2. If it discovers a food source, it returns more or less directly to the nest, leaving in its path a
trail of pheromone;
3. These pheromones are attractive; nearby ants will be inclined to follow, more or less
directly, the track;
4. Returning to the colony, these ants will strengthen the route;
5. If there are two routes to reach the same food source then, in a given amount of time, the
shorter one will be traveled by more ants than the long route;
6. The short route will be increasingly enhanced, and therefore become more attractive;
7. The long route will eventually disappear because pheromones are volatile;
8. Eventually, all the ants have determined and therefore "chosen" the shortest route.

Section II
Ant Colony Optimization (ACO)
ACO is a class of algorithms, whose first member, called Ant System, was initially proposed by
Colorni, Dorigo and Maniezzo. The main underlying idea, loosely inspired by the behavior of
real ants, is that of a parallel search over several constructive computational threads based on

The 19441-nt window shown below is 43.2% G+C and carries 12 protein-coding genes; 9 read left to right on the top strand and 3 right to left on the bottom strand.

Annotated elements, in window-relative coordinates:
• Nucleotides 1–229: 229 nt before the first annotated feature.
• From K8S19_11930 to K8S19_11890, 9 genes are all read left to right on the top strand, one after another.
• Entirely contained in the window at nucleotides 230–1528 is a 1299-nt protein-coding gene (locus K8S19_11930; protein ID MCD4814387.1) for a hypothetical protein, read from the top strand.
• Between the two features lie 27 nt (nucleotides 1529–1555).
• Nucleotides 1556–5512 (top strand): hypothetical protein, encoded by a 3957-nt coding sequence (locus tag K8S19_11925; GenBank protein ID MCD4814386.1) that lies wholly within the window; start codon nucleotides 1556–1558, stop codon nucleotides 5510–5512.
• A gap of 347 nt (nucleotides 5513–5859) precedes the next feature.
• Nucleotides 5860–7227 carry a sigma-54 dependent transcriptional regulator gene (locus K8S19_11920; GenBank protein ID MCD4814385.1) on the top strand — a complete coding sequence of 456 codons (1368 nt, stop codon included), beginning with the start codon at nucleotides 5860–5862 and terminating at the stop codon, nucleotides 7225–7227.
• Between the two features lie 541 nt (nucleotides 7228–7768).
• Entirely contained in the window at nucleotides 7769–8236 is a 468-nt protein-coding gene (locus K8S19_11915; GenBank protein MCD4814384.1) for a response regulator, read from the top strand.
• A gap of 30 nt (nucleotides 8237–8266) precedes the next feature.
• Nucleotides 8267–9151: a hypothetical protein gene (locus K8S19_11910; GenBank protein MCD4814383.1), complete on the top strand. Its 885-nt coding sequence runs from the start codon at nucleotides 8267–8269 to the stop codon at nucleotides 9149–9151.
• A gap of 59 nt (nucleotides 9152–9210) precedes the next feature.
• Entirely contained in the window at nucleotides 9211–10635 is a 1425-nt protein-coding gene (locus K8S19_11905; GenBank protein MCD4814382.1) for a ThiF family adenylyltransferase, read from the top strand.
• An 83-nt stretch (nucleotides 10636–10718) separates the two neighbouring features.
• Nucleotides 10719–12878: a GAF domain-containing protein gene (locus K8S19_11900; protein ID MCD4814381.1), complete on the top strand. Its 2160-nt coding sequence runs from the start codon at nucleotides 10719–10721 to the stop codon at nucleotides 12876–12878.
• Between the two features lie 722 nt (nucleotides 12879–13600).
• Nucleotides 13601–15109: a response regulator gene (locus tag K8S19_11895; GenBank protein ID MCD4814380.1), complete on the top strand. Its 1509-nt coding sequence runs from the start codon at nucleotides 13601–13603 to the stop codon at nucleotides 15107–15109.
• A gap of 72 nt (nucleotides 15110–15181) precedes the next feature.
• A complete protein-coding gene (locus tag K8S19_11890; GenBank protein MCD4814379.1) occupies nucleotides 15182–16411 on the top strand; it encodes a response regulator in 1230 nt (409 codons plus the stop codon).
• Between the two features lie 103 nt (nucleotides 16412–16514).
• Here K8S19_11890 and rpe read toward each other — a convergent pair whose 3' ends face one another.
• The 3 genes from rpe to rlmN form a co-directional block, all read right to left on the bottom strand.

local problem data and on a dynamic memory structure containing information on the quality
of previously obtained result. The collective behavior emerging from the interaction of the
different search threads has proved effective in solving combinatorial optimization (CO)
problems.
Given this, the functioning of an ACO algorithm can be summarized as follows. A set of
computational concurrent and asynchronous agents (a colony of ants) moves through states of
the problem corresponding to partial solutions of the problem to solve. They move by applying
a stochastic local decision policy based on two parameters, called trails and attractiveness. By
moving, each ant incrementally constructs a solution to the problem. When an ant completes
a solution, or during the construction phase, the ant evaluates the solution and modifies the
trail value on the components used in its solution. This pheromone information will direct the
search of the future ants. Furthermore, an ACO algorithm includes two more mechanisms:
trail evaporation and, optionally, daemon actions. Trail evaporation decreases all trail values